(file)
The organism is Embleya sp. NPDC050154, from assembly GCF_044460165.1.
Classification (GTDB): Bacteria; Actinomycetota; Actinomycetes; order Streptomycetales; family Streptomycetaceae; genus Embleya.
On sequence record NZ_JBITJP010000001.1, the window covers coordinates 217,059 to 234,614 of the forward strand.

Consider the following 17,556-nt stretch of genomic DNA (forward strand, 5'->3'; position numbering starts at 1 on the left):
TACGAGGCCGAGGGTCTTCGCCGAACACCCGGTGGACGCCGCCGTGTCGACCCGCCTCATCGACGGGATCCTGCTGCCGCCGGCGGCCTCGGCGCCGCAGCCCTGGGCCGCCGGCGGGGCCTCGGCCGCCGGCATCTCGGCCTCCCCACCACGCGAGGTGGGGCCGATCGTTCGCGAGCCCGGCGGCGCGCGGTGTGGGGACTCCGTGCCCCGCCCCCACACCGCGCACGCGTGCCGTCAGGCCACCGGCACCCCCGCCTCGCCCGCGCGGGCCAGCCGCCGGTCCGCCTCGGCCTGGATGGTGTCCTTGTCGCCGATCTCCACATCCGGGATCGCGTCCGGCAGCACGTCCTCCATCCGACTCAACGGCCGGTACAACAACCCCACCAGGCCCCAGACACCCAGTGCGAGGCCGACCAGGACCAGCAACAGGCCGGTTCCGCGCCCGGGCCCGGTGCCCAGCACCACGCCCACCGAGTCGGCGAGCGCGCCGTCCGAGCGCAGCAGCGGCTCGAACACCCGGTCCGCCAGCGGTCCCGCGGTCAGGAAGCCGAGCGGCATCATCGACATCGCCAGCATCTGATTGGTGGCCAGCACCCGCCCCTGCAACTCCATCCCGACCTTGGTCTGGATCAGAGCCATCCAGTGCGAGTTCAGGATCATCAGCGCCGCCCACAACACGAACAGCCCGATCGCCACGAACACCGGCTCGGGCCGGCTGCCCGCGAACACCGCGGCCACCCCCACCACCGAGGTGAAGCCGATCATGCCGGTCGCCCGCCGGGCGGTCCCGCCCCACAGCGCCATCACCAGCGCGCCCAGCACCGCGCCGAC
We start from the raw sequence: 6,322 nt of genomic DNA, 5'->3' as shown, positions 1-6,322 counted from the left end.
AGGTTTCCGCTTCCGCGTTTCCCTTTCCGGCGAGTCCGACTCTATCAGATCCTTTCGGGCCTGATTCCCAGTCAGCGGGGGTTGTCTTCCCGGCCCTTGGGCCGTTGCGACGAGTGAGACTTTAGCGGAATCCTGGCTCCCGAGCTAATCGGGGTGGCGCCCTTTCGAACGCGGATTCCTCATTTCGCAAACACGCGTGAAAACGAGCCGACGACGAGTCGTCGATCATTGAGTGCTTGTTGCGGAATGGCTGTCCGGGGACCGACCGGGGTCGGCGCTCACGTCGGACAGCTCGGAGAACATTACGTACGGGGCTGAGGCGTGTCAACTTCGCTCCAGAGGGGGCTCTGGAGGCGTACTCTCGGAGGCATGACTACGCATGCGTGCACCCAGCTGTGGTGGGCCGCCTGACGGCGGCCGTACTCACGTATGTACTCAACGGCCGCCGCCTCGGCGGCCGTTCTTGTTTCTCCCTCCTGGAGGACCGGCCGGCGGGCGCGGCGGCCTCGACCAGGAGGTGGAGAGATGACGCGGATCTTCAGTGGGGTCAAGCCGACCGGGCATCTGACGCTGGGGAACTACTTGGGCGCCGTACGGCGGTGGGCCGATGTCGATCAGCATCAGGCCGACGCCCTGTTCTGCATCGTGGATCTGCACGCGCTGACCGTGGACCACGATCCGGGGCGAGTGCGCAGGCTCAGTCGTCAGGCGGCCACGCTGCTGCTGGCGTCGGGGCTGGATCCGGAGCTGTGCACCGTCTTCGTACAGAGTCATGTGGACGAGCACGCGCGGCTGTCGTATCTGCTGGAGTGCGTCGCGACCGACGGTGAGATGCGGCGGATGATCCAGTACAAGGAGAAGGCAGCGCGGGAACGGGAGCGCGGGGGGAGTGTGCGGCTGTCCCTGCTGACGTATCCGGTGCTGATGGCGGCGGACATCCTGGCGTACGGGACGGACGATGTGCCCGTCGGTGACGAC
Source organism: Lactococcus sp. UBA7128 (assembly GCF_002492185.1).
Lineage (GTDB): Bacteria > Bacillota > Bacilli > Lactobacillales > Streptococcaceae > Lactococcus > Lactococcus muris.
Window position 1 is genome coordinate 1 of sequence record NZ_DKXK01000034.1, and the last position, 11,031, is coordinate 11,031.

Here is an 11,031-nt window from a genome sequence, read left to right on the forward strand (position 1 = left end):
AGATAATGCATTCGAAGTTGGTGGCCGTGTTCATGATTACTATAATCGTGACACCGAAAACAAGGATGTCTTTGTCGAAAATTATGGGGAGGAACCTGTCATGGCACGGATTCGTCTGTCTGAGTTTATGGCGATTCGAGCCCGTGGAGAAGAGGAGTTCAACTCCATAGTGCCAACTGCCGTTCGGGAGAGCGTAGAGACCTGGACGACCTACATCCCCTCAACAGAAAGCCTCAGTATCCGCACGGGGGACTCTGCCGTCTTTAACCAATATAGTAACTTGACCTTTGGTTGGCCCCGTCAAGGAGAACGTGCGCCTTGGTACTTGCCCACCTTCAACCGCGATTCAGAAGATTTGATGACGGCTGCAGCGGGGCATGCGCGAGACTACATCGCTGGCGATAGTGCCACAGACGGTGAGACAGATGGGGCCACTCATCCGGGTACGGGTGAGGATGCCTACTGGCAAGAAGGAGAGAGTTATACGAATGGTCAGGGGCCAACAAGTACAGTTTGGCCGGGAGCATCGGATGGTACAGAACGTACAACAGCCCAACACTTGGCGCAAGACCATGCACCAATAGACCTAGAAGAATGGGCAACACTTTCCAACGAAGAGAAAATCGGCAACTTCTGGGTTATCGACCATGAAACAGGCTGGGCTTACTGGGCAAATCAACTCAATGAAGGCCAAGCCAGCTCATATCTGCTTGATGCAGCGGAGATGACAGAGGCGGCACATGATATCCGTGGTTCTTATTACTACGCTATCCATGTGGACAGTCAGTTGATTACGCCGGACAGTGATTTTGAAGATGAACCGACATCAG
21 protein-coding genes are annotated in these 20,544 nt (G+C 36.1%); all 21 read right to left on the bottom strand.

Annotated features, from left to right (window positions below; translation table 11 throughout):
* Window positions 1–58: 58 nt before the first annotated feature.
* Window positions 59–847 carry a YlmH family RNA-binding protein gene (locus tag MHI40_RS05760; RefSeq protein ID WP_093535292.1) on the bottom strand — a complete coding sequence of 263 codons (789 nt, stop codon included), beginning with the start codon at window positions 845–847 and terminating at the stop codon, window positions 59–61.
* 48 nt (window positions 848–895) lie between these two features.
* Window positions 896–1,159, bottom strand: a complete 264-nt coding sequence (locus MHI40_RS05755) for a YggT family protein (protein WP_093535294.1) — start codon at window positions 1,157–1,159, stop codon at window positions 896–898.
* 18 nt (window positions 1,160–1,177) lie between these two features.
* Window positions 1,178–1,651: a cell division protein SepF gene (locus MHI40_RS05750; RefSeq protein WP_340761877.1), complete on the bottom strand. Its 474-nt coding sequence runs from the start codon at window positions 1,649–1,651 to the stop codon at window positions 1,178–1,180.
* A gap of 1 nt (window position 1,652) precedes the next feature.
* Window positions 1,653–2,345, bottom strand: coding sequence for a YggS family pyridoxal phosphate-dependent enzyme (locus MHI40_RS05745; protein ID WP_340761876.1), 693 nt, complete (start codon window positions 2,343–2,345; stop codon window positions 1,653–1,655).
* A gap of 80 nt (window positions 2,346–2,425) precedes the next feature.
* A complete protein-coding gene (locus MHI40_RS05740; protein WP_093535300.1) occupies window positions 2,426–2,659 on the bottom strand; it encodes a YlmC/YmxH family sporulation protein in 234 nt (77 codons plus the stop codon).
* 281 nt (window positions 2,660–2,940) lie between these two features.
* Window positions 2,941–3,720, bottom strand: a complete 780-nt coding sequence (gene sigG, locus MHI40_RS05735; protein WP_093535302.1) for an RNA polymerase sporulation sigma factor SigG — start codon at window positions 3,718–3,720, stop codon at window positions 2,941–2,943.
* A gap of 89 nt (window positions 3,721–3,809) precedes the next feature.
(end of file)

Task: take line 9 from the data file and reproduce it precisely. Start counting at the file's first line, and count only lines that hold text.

Lineage (GTDB): Bacteria > Bacillota > Bacilli > Lactobacillales > Streptococcaceae > Lactococcus > Lactococcus muris.